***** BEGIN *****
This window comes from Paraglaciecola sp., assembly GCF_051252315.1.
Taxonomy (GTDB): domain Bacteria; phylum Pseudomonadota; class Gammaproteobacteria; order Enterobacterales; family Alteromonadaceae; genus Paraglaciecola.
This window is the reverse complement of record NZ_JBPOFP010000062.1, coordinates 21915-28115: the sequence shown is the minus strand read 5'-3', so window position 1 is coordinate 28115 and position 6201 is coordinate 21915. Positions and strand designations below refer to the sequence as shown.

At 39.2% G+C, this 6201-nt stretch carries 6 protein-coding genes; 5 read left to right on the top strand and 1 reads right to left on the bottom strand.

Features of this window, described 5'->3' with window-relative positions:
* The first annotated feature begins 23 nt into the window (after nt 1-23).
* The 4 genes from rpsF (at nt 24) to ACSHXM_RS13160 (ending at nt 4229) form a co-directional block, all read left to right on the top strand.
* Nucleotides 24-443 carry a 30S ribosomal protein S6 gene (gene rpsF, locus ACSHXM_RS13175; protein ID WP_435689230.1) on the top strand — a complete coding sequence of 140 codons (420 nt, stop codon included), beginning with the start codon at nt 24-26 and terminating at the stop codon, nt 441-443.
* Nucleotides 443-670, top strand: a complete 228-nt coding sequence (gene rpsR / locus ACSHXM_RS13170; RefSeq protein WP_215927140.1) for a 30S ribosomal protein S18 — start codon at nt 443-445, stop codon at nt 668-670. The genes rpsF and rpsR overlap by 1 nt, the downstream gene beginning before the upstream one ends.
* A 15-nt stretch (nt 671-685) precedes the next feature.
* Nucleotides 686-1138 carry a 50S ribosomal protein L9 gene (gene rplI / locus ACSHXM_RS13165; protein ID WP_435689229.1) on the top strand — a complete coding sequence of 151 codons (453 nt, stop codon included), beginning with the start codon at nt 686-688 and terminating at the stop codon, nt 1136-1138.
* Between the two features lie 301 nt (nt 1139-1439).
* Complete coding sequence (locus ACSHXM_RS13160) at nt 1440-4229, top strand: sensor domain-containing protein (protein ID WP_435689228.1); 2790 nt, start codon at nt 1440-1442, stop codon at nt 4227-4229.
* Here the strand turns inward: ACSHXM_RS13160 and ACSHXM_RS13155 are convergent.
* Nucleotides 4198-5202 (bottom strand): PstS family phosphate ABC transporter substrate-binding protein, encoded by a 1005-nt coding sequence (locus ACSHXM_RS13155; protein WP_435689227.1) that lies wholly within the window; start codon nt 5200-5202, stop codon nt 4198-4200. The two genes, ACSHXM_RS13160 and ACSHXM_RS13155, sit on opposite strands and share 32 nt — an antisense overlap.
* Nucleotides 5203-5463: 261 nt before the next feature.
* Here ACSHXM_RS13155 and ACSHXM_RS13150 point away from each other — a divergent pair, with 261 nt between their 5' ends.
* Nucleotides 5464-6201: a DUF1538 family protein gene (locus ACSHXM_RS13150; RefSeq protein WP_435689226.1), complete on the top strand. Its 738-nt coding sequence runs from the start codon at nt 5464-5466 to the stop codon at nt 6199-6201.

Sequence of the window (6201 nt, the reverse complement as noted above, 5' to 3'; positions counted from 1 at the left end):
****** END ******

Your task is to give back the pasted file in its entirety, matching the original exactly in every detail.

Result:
This window comes from Paraglaciecola sp., assembly GCF_051252315.1.
Taxonomy (GTDB): domain Bacteria; phylum Pseudomonadota; class Gammaproteobacteria; order Enterobacterales; family Alteromonadaceae; genus Paraglaciecola.
This window is the reverse complement of record NZ_JBPOFP010000062.1, coordinates 21915-28115: the sequence shown is the minus strand read 5'-3', so window position 1 is coordinate 28115 and position 6201 is coordinate 21915. Positions and strand designations below refer to the sequence as shown.

At 39.2% G+C, this 6201-nt stretch carries 6 protein-coding genes; 5 read left to right on the top strand and 1 reads right to left on the bottom strand.

Features of this window, described 5'->3' with window-relative positions:
* The first annotated feature begins 23 nt into the window (after nt 1-23).
* The 4 genes from rpsF (at nt 24) to ACSHXM_RS13160 (ending at nt 4229) form a co-directional block, all read left to right on the top strand.
* Nucleotides 24-443 carry a 30S ribosomal protein S6 gene (gene rpsF, locus ACSHXM_RS13175; protein ID WP_435689230.1) on the top strand — a complete coding sequence of 140 codons (420 nt, stop codon included), beginning with the start codon at nt 24-26 and terminating at the stop codon, nt 441-443.
* Nucleotides 443-670, top strand: a complete 228-nt coding sequence (gene rpsR / locus ACSHXM_RS13170; RefSeq protein WP_215927140.1) for a 30S ribosomal protein S18 — start codon at nt 443-445, stop codon at nt 668-670. The genes rpsF and rpsR overlap by 1 nt, the downstream gene beginning before the upstream one ends.
* A 15-nt stretch (nt 671-685) precedes the next feature.
* Nucleotides 686-1138 carry a 50S ribosomal protein L9 gene (gene rplI / locus ACSHXM_RS13165; protein ID WP_435689229.1) on the top strand — a complete coding sequence of 151 codons (453 nt, stop codon included), beginning with the start codon at nt 686-688 and terminating at the stop codon, nt 1136-1138.
* Between the two features lie 301 nt (nt 1139-1439).
* Complete coding sequence (locus ACSHXM_RS13160) at nt 1440-4229, top strand: sensor domain-containing protein (protein ID WP_435689228.1); 2790 nt, start codon at nt 1440-1442, stop codon at nt 4227-4229.
* Here the strand turns inward: ACSHXM_RS13160 and ACSHXM_RS13155 are convergent.
* Nucleotides 4198-5202 (bottom strand): PstS family phosphate ABC transporter substrate-binding protein, encoded by a 1005-nt coding sequence (locus ACSHXM_RS13155; protein WP_435689227.1) that lies wholly within the window; start codon nt 5200-5202, stop codon nt 4198-4200. The two genes, ACSHXM_RS13160 and ACSHXM_RS13155, sit on opposite strands and share 32 nt — an antisense overlap.
* Nucleotides 5203-5463: 261 nt before the next feature.
* Here ACSHXM_RS13155 and ACSHXM_RS13150 point away from each other — a divergent pair, with 261 nt between their 5' ends.
* Nucleotides 5464-6201: a DUF1538 family protein gene (locus ACSHXM_RS13150; RefSeq protein WP_435689226.1), complete on the top strand. Its 738-nt coding sequence runs from the start codon at nt 5464-5466 to the stop codon at nt 6199-6201.

Sequence of the window (6201 nt, the reverse complement as noted above, 5' to 3'; positions counted from 1 at the left end):